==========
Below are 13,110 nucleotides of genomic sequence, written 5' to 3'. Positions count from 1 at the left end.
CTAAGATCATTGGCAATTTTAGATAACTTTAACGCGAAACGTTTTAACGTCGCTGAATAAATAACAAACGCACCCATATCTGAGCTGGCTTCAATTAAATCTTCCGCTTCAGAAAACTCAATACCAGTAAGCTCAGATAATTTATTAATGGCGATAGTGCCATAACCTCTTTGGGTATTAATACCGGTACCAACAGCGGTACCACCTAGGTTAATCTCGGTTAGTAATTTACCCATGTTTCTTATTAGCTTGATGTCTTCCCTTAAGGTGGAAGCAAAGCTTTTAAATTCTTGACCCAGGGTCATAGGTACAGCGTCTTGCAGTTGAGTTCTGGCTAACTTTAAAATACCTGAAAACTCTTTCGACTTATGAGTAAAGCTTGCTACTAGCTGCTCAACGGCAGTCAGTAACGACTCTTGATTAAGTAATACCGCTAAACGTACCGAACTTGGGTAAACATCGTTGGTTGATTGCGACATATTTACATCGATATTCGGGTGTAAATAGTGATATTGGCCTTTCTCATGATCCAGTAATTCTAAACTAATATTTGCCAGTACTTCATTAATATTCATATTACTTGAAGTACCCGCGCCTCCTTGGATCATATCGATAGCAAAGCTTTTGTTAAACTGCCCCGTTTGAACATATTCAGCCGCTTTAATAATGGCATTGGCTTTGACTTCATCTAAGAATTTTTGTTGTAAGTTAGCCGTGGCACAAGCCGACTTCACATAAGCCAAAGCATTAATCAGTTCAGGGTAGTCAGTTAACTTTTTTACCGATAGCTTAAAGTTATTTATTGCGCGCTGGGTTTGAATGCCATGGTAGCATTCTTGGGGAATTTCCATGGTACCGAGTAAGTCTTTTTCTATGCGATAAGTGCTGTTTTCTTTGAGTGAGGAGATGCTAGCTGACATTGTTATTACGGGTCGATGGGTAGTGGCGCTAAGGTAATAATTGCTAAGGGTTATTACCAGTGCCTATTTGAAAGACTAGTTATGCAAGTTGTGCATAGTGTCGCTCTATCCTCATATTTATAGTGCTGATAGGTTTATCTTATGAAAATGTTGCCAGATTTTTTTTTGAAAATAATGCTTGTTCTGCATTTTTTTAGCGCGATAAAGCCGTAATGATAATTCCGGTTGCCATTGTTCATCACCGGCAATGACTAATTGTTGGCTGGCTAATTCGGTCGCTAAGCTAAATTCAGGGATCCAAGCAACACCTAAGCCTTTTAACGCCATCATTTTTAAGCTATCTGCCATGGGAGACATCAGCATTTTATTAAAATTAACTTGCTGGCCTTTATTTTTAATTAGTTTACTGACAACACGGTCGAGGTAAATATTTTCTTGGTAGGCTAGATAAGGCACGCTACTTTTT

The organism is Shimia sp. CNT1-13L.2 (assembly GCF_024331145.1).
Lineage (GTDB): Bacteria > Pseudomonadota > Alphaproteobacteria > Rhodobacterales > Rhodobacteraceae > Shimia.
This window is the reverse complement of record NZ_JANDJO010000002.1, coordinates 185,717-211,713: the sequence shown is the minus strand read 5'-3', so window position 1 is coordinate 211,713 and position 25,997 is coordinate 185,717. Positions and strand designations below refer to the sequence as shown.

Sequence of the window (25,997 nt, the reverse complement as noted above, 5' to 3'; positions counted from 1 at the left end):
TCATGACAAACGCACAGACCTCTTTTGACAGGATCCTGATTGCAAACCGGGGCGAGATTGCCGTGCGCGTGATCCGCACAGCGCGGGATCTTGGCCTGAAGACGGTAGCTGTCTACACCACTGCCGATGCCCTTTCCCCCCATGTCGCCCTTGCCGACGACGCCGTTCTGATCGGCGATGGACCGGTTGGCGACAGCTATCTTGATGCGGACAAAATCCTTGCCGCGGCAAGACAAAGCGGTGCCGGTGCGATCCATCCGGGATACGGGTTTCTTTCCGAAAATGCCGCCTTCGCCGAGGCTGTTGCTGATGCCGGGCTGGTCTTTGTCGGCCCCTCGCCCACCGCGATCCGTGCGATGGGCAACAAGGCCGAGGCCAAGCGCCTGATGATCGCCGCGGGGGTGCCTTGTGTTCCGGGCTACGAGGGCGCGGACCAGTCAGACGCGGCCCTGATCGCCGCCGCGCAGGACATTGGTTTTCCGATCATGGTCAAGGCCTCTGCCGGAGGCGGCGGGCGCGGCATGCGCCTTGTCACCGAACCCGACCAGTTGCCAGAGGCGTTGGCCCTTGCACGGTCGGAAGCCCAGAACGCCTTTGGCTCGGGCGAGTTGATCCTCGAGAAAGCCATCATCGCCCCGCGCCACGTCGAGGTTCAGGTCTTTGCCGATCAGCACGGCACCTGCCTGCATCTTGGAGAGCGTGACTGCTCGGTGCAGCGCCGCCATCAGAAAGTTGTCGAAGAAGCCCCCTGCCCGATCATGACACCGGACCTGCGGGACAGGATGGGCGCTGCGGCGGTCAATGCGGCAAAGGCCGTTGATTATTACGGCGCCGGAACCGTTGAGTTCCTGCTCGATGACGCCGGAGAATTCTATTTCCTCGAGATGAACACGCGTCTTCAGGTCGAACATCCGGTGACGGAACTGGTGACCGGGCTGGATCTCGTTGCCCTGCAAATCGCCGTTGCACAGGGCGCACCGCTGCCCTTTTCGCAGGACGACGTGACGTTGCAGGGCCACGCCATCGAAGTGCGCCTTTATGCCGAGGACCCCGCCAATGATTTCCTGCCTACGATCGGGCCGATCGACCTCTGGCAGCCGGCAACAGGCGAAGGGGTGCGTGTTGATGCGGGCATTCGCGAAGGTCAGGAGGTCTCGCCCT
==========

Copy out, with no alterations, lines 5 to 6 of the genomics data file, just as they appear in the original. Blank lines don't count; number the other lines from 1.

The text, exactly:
This window is the reverse complement of record NZ_JANDJO010000002.1, coordinates 185,717-211,713: the sequence shown is the minus strand read 5'-3', so window position 1 is coordinate 211,713 and position 25,997 is coordinate 185,717. Positions and strand designations below refer to the sequence as shown.

Sequence of the window (25,997 nt, the reverse complement as noted above, 5' to 3'; positions counted from 1 at the left end):